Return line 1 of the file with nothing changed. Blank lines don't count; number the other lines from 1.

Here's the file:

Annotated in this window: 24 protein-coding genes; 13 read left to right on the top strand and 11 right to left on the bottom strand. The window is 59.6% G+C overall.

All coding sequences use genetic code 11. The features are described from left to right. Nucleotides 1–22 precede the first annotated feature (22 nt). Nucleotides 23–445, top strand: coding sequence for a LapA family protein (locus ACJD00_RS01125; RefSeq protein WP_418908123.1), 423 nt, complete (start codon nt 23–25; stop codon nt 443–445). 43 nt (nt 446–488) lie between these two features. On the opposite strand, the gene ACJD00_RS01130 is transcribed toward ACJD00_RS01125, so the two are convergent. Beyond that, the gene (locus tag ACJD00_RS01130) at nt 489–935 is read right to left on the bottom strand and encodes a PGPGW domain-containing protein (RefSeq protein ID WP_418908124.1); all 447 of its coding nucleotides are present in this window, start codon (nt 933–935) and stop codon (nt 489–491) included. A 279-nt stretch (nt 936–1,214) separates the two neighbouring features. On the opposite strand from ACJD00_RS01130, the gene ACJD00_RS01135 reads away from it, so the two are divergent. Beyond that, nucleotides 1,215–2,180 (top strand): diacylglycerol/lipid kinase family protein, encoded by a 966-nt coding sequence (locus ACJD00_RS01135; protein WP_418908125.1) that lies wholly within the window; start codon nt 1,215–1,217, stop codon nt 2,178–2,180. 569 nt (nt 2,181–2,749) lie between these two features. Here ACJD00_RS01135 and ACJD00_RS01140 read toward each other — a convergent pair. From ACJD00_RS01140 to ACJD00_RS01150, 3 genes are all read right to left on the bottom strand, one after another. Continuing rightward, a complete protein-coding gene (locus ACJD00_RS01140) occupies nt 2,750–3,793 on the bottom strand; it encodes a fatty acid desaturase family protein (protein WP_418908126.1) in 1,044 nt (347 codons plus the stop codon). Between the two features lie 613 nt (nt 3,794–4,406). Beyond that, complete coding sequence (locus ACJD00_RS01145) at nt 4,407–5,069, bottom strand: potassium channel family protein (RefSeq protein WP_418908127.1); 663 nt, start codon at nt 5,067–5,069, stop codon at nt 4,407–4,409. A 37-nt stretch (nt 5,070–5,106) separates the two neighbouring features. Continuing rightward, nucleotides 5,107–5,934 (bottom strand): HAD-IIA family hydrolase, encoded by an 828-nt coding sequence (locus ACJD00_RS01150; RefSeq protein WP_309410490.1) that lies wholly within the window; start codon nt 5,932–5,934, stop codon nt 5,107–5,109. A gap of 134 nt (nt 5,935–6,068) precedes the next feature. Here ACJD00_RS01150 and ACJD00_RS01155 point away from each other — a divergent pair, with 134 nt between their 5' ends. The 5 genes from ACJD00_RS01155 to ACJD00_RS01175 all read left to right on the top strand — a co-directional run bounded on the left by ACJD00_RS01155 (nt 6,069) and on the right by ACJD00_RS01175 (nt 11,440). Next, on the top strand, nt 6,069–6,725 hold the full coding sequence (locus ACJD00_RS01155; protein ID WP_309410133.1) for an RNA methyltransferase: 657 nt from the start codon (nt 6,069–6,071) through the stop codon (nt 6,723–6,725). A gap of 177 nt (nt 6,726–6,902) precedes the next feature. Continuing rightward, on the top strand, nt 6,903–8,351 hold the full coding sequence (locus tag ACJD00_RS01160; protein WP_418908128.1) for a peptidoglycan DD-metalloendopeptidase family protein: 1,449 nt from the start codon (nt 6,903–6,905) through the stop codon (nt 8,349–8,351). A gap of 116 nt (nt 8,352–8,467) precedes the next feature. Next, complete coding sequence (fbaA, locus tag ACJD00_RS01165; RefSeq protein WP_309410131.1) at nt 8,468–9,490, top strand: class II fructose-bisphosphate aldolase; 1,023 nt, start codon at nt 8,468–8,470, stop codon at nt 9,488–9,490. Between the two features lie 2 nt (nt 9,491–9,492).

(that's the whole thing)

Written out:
Annotated in this window: 24 protein-coding genes; 13 read left to right on the top strand and 11 right to left on the bottom strand. The window is 59.6% G+C overall.